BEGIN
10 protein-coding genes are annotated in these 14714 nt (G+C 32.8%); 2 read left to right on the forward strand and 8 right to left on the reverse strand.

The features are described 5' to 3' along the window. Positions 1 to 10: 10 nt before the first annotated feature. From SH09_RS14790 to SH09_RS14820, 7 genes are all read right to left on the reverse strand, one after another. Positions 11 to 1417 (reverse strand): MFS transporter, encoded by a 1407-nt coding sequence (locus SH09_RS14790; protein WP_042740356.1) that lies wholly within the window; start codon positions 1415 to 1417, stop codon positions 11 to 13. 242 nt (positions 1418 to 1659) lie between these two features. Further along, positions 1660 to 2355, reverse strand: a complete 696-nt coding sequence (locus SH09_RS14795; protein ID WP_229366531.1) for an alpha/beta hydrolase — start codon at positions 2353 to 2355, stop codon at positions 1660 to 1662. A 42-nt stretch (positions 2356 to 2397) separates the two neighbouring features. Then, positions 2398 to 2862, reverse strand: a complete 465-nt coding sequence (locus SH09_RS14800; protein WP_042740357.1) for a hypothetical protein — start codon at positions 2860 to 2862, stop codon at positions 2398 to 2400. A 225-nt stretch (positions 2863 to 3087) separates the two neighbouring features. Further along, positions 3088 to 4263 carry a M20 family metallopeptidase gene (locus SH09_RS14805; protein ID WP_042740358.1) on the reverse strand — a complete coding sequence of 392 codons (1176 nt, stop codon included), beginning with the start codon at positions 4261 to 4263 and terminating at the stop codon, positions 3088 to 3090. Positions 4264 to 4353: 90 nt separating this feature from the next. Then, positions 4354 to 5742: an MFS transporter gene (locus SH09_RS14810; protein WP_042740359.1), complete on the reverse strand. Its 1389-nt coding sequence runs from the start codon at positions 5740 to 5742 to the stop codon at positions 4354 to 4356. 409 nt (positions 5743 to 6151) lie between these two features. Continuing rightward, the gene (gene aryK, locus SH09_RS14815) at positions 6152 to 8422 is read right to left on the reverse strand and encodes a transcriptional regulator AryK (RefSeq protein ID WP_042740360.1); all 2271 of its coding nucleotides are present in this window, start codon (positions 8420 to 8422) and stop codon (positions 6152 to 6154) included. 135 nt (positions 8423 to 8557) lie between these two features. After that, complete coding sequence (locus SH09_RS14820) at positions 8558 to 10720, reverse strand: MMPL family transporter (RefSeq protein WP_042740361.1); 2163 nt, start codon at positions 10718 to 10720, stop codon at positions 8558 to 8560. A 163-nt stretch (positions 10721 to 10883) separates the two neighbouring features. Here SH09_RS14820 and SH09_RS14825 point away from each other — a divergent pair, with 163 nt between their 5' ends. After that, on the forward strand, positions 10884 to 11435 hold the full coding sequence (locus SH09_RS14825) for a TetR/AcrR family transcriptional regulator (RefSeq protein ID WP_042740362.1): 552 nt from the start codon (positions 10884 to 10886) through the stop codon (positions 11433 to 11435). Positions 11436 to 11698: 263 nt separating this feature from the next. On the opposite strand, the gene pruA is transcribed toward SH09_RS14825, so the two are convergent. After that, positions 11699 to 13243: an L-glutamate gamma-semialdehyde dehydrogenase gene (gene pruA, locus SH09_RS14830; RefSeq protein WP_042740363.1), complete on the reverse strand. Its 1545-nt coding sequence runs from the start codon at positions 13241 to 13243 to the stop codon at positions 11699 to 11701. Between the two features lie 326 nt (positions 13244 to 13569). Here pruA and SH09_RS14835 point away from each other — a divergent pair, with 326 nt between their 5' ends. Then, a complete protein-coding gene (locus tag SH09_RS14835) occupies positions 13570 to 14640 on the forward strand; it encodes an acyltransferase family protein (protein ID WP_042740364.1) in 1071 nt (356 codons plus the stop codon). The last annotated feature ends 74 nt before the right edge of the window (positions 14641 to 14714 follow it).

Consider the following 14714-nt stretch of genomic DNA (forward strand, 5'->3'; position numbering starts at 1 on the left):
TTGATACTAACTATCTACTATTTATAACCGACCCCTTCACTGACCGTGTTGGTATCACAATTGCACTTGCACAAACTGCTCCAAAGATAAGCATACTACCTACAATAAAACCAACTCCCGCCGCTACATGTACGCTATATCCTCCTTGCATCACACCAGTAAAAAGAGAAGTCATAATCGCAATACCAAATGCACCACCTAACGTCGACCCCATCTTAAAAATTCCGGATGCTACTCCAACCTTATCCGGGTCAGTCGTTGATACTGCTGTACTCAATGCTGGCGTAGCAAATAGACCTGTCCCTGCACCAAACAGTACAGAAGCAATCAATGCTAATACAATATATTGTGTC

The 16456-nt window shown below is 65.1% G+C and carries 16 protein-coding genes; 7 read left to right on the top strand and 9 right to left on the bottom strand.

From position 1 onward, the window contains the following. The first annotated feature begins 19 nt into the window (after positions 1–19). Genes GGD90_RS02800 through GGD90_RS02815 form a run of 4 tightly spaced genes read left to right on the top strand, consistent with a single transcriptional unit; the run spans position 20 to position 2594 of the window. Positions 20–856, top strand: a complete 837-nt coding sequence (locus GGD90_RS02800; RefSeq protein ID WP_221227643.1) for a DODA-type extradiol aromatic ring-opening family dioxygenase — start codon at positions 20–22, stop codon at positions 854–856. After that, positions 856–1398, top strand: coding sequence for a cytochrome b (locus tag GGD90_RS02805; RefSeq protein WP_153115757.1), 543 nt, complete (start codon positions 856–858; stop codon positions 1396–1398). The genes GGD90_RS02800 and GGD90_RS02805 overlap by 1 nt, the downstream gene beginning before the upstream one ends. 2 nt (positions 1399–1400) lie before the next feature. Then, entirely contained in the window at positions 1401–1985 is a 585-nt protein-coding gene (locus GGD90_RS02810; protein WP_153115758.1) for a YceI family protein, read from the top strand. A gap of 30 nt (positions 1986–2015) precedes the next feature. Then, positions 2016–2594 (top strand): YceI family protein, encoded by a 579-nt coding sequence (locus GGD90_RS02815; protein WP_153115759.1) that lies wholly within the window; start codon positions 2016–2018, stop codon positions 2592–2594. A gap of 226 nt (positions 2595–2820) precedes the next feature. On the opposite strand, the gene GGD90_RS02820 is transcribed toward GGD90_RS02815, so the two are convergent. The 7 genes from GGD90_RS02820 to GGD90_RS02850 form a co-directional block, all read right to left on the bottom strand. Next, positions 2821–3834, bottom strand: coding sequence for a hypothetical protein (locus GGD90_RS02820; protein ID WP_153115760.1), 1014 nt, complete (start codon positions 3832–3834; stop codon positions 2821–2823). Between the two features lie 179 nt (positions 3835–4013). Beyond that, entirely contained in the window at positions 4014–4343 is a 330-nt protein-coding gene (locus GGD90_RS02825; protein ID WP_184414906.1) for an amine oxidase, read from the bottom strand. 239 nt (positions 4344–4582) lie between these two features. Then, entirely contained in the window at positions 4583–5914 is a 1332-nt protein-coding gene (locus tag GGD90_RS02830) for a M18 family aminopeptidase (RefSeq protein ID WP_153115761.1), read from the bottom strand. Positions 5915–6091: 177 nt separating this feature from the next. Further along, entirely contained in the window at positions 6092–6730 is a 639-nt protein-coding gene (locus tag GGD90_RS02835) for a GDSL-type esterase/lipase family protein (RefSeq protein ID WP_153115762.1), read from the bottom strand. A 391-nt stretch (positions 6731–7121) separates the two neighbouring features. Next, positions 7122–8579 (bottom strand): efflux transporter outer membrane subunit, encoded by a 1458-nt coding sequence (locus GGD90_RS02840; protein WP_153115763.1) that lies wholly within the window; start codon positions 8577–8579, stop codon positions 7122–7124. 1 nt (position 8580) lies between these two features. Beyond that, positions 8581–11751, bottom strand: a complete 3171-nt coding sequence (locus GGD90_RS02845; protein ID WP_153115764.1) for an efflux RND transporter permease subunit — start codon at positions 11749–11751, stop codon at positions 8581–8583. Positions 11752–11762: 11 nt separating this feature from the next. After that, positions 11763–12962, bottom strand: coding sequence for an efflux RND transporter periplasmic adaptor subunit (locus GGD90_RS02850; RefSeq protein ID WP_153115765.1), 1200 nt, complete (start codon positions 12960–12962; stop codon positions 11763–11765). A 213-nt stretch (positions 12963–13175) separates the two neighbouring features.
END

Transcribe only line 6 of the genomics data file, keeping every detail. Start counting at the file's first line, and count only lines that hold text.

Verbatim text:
From position 1 onward, the window contains the following. The first annotated feature begins 19 nt into the window (after positions 1–19). Genes GGD90_RS02800 through GGD90_RS02815 form a run of 4 tightly spaced genes read left to right on the top strand, consistent with a single transcriptional unit; the run spans position 20 to position 2594 of the window. Positions 20–856, top strand: a complete 837-nt coding sequence (locus GGD90_RS02800; RefSeq protein ID WP_221227643.1) for a DODA-type extradiol aromatic ring-opening family dioxygenase — start codon at positions 20–22, stop codon at positions 854–856. After that, positions 856–1398, top strand: coding sequence for a cytochrome b (locus tag GGD90_RS02805; RefSeq protein WP_153115757.1), 543 nt, complete (start codon positions 856–858; stop codon positions 1396–1398). The genes GGD90_RS02800 and GGD90_RS02805 overlap by 1 nt, the downstream gene beginning before the upstream one ends. 2 nt (positions 1399–1400) lie before the next feature. Then, entirely contained in the window at positions 1401–1985 is a 585-nt protein-coding gene (locus GGD90_RS02810; protein WP_153115758.1) for a YceI family protein, read from the top strand. A gap of 30 nt (positions 1986–2015) precedes the next feature. Then, positions 2016–2594 (top strand): YceI family protein, encoded by a 579-nt coding sequence (locus GGD90_RS02815; protein WP_153115759.1) that lies wholly within the window; start codon positions 2016–2018, stop codon positions 2592–2594. A gap of 226 nt (positions 2595–2820) precedes the next feature. On the opposite strand, the gene GGD90_RS02820 is transcribed toward GGD90_RS02815, so the two are convergent. The 7 genes from GGD90_RS02820 to GGD90_RS02850 form a co-directional block, all read right to left on the bottom strand. Next, positions 2821–3834, bottom strand: coding sequence for a hypothetical protein (locus GGD90_RS02820; protein ID WP_153115760.1), 1014 nt, complete (start codon positions 3832–3834; stop codon positions 2821–2823). Between the two features lie 179 nt (positions 3835–4013). Beyond that, entirely contained in the window at positions 4014–4343 is a 330-nt protein-coding gene (locus GGD90_RS02825; protein ID WP_184414906.1) for an amine oxidase, read from the bottom strand. 239 nt (positions 4344–4582) lie between these two features. Then, entirely contained in the window at positions 4583–5914 is a 1332-nt protein-coding gene (locus tag GGD90_RS02830) for a M18 family aminopeptidase (RefSeq protein ID WP_153115761.1), read from the bottom strand. Positions 5915–6091: 177 nt separating this feature from the next. Further along, entirely contained in the window at positions 6092–6730 is a 639-nt protein-coding gene (locus tag GGD90_RS02835) for a GDSL-type esterase/lipase family protein (RefSeq protein ID WP_153115762.1), read from the bottom strand. A 391-nt stretch (positions 6731–7121) separates the two neighbouring features. Next, positions 7122–8579 (bottom strand): efflux transporter outer membrane subunit, encoded by a 1458-nt coding sequence (locus GGD90_RS02840; protein WP_153115763.1) that lies wholly within the window; start codon positions 8577–8579, stop codon positions 7122–7124. 1 nt (position 8580) lies between these two features. Beyond that, positions 8581–11751, bottom strand: a complete 3171-nt coding sequence (locus GGD90_RS02845; protein ID WP_153115764.1) for an efflux RND transporter permease subunit — start codon at positions 11749–11751, stop codon at positions 8581–8583. Positions 11752–11762: 11 nt separating this feature from the next. After that, positions 11763–12962, bottom strand: coding sequence for an efflux RND transporter periplasmic adaptor subunit (locus GGD90_RS02850; RefSeq protein ID WP_153115765.1), 1200 nt, complete (start codon positions 12960–12962; stop codon positions 11763–11765). A 213-nt stretch (positions 12963–13175) separates the two neighbouring features.